This is an astonishing achievement and helps to set Soulbound apart from the legions of starter sets that still require a fair bit of reading ahead. Of course, all the content that they’ve cut out does mean that the set is fairly limited in scope – you can’t make your own heroes or advance too far into the game – but there’s still plenty here to get you through a decent slice of Sigmar.
Alien RPG Starter Set
Free League | RRP £40
- 104-page rulebook
- Chariot of the Gods introductory scenario
- Cardboard game markers
- Deck of custom game cards
- Five pre-generated characters
- Dice set
Most of the other starter kits we’re talking about today stick to the classic RPG staples of fantasy and mystery, but Alien take things down a darker alleyway by introducing your table to the blood-spattered world of horror roleplaying.
Set in the same universe as the titular movies, Alien excels at getting the entire table sat on the edges of their seats, just waiting to see what slithering monster is waiting around the next corner. The nature of horror gaming, where there’s a good chance that a character is going to get eviscerated before the night is though, makes it ideally suited to the short, snappy games you want out of a starter set.
The rulebook is a little on the chunky side, but the Chariot of the Gods scenario is solidly written and does a great job of getting things going. On top of this, the entire kit has a slick, stylish design and all the accessories are of the highest quality.
Some might baulk at the comparatively high list price of the set, but the sky-high production values mean that you can’t really complain too much.
Pathfinder Beginner Box
Paizo | RRP £43
- 80-page player’s guide
- 96-page game master’s guide (including introductory adventure)
- Four pre-generated characters & four blank character sheets
- 100+ character and monster tokens
- Double-sided map
- Reference cards
- Dice set
Lusher than a Mwangi jungle and packed with more combat than Friday night in an Absalom tavern, the Pathfinder Beginner Box is by
far the easiest way to get your buddies tinkering with fantasy gaming’s chief bruiser.
Note, however, that ‘easiest’ is not quite the same thing as ‘easy’. Pathfinder has always been a game that prides on the depth and customisability of its mechanics, and this is reflected by a pair of rule booklets are definitely on the heavier side of things.
However, while you still probably need to be at least a bit interested in the fiddlier side of character building to get the most out of the game, the introductory adventure featured in the GM’s guide offers an incredibly solid tutorial. This is a great way to take some of the cliffs out of the game’s learning curve and get you into the action-packed combat that lies at its heart with a bare minimum of fuss.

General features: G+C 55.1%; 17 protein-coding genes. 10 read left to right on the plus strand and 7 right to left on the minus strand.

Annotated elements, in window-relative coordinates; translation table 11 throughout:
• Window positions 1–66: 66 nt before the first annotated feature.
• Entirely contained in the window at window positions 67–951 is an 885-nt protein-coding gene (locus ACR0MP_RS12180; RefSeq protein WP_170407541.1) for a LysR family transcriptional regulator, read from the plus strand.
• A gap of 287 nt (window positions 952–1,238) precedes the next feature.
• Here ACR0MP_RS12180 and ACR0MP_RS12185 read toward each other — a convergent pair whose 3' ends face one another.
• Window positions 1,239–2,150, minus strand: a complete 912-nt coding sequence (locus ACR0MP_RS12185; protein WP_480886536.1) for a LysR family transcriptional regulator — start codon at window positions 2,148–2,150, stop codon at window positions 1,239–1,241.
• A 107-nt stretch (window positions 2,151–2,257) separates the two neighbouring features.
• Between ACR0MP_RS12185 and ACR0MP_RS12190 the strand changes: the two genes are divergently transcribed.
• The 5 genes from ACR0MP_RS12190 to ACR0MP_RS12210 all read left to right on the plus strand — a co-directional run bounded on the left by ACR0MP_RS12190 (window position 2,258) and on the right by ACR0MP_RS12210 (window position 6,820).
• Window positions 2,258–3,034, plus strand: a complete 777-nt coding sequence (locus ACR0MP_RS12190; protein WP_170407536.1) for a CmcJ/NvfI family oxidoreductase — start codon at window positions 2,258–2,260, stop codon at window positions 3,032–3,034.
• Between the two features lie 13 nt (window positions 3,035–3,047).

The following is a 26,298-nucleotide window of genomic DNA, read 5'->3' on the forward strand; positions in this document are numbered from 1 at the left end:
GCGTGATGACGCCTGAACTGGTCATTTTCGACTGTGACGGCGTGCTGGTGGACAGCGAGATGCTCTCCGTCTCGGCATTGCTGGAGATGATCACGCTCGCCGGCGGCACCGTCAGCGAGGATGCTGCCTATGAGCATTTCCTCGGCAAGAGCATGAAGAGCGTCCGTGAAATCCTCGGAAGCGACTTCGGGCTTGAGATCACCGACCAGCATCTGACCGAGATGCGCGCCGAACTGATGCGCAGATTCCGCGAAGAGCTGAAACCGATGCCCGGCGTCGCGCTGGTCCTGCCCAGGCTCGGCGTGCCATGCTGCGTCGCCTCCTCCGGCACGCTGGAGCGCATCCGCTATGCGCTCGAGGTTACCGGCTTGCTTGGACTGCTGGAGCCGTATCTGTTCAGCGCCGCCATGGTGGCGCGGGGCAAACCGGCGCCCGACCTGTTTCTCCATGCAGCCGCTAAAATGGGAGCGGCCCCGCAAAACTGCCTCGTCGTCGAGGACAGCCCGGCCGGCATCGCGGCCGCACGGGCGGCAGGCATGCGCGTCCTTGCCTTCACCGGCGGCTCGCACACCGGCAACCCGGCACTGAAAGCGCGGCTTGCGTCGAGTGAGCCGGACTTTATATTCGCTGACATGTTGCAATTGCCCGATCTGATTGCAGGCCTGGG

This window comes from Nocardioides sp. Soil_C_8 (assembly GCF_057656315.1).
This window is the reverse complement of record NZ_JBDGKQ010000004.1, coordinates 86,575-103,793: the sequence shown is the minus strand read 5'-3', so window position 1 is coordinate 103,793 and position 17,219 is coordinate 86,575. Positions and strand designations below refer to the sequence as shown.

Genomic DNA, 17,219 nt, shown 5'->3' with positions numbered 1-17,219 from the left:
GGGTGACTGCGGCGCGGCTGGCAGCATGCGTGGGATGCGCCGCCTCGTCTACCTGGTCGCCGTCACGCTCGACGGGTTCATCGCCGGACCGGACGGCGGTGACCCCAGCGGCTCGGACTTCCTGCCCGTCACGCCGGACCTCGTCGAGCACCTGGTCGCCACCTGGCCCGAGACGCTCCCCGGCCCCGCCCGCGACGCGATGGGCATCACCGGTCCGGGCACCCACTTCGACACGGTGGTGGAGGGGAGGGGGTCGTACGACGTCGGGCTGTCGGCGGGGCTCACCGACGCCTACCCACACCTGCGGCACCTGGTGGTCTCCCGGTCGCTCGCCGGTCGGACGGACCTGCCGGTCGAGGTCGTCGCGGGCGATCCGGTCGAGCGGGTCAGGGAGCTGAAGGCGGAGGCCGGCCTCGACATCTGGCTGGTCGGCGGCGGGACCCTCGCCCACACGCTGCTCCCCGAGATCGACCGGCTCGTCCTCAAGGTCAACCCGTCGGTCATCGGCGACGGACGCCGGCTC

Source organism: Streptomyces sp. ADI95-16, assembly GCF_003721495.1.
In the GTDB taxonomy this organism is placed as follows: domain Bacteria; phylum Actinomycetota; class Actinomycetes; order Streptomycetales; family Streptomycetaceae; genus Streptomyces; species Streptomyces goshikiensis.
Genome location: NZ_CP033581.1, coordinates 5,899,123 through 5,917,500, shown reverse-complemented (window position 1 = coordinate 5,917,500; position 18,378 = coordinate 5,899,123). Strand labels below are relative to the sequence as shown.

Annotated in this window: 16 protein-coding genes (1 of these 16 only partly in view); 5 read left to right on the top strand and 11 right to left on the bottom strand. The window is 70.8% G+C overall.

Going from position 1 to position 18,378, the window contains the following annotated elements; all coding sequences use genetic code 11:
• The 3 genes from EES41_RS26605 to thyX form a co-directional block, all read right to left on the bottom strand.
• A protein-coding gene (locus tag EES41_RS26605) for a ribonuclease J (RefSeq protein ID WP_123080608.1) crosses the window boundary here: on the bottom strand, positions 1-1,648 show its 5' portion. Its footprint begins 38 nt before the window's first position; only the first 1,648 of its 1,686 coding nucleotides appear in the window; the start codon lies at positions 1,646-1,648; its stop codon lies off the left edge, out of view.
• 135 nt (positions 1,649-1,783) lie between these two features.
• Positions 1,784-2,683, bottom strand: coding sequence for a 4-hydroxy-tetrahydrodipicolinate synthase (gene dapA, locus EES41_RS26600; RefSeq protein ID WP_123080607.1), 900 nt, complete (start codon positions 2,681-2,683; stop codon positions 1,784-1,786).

The appeal of the box set is also enhanced by the fact that it comes loaded with a whole pile of tokens and maps that can be useful long past the time you’re outgrown the starter kit and moved on to even deeper waters.
Call of Cthulhu Starter Set
Chaosium | £24
- Alone Against the Flames solo adventure
- Rules booklet
- Adventure booklet, including three scenarios
- Maps and handouts
- Five pre-generated characters
- Black character sheets
- Dice set
A classic RPG and grandaddy of all mystery games, Call of Cthulhu is designed to appeal to players who want to explore the edges of human knowledge and don’t mind if their character gets eaten in the process.
One of the most comprehensively thought-out starter sets on the market, this slim little box gives you a great way to experience the horrors of the game no mater how many players you have access to. The solo adventure, Along Against the Flames, serves as a solid tutorial and can even help players to generate their very first character as they play.
The rules can sometimes be a little bit fiddly, but Call of Cthulhu fans have always maintained that the game’s true strength lies in its scenarios and the starter set seems determined to prove this point. There is a heck of a lot of content on display here, with three separate mysteries that can comfortably occupy a night
One of the most appealing things about the set is its price point. Despite what the RRP might say, it’s pretty easy to pick up a copy of the Call of Cthulhu Starter Set for less than £20. That’s an absolute bargain for even a few nights of mystery and madness.
This feature originally appeared in Issue 52 of Tabletop Gaming. Pick up the latest issue of the UK's fastest-growing gaming magazine in print or digital here or subscribe to make sure you never miss another issue.